Feb. 21, 2016
By Mark McCarter
NASCAR Wire Service
DAYTONA BEACH, Fla – There is a new sponsor and a bright, glitzy new paint job for Martin Truex Jr., whose 2015 car was black as a funeral suit. Still, two more coats of new paint on the front bumper and Truex is the Daytona 500 champion.
Instead, in a finish he’ll be forced to replay for a lifetime, Truex lost to Denny Hamlin by 0.010 seconds, the closest finish in Daytona 500 history.
“I just said, ‘Damn, that was close,’” Truex said, recalling his initial thoughts, when he was just past the finish line and wasn’t yet sure who had won the race.
The gold standard had been — at least since Lee Petty’s controversial photo-finish over Johnny Beauchamp in the inaugural Daytona 500 in 1959 — Kevin Harvick’s 0.020-second margin against Mark Martin in 2007.
“Mark Martin, poor guy,” said poor Martin Truex Jr.
Truex noted that the Harvick-Martin finish is pictured on a mural in the turn 1 tunnel leading to the Daytona infield. He figured he’s bound for the same sort of immortality now.
“Just going to have to watch that on the highlight reel for the rest of my career, I suppose, the rest of my life,” Truex said.
He was barely out of the car before he watched it the first time.
“I just wanted to see how much I got beat by,” Truex said “Honestly, I don’t know that I could have done anything better to have a better chance of winning it.”
If he had a mulligan, it’s that “maybe I should have maybe rubbed (Hamlin) up the track a little harder.”
Ruefully, he added, “You’d rather get beat by a few feet than four inches, absolutely.”
Truex spent countless laps on Hamlin’s bumper in the middle third of the race, but it was Matt Kenseth who owned the lead after a restart with 12 to go, and Truex hooked up behind him. But when Hamlin built up a head of steam on the outside, Kenseth went high to block with a quarter of a lap to go. The sudden move caused Kenseth to get loose and free Hamlin for the sprint to the finish.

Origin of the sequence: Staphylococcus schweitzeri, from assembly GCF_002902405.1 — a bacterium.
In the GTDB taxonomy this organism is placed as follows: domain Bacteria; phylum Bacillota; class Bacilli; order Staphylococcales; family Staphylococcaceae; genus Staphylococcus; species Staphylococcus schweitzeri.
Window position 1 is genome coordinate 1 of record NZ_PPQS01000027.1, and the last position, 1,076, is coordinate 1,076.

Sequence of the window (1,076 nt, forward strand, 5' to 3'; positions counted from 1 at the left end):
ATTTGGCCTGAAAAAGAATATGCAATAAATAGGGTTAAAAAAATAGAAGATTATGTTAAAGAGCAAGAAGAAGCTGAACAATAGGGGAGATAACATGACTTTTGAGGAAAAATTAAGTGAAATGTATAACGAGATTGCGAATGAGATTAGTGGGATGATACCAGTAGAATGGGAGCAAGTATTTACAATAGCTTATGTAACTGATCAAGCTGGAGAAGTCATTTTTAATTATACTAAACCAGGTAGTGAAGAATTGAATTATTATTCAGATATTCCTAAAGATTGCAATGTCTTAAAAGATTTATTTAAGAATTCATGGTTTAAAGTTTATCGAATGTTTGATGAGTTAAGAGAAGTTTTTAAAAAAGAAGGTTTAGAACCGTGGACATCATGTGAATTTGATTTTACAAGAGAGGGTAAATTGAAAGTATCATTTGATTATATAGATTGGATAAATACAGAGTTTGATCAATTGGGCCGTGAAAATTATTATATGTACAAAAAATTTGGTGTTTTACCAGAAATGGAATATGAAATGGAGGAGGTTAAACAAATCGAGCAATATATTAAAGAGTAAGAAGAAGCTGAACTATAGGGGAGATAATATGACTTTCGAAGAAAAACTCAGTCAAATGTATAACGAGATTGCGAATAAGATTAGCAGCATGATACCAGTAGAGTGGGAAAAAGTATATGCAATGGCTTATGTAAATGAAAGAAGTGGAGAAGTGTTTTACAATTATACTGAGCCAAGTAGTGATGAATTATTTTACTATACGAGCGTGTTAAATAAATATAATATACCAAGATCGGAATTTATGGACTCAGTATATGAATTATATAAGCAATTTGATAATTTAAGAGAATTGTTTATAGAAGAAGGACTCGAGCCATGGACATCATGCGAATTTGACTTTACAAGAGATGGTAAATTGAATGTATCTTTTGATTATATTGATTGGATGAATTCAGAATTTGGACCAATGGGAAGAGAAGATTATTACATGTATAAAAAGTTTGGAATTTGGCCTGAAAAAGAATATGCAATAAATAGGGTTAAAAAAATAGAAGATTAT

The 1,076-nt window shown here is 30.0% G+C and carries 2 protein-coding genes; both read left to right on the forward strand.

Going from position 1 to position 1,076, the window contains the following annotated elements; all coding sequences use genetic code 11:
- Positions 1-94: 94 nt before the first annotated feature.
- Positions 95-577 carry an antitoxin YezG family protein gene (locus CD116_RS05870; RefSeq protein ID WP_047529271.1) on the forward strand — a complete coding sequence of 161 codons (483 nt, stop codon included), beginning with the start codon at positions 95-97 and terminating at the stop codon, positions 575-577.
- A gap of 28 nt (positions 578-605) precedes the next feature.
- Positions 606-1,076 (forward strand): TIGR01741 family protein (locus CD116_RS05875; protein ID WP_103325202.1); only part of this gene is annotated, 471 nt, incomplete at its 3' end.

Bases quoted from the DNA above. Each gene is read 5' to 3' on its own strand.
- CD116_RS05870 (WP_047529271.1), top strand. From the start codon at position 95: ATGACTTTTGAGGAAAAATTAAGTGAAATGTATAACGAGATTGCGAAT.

Truex is what Kenseth called “an adopted teammate,” with owner Barney Visser’s Furniture Row Racing team moving from Chevrolet to Toyota and affiliating with Joe Gibbs Racing, which fields the cars of Hamlin, Kenseth, Kyle Busch and Carl Edwards.
“For them to welcome us in as a group into their way of racing, part of their team, that quickly, and trust us was a huge deal,” Truex said.
“You’ve got to give those guys a lot of credit,” Gibbs said.
The vision of the narrow loss may never fade, but the agony is short-lived.
“I’m fine,” Truex said. “I’m proud of what we did. … It’s my best finish ever in this race. Probably one of the strongest runs I’ve ever had at a restrictor plate track throughout the entire day. It was a big day for us for a lot of reasons.”
Truex, one of the four finalists in the 2015 Chase for the Sprint Cup, didn’t see something slip away nearly as much as he saw something building.
“I realize the position I’m in, the opportunities I’m going to have this year,” he said. “I’m going to have a lot more opportunities to win races. I feel like we did everything right today to put ourselves in position to win.”
Everything except put enough paint on the front bumper.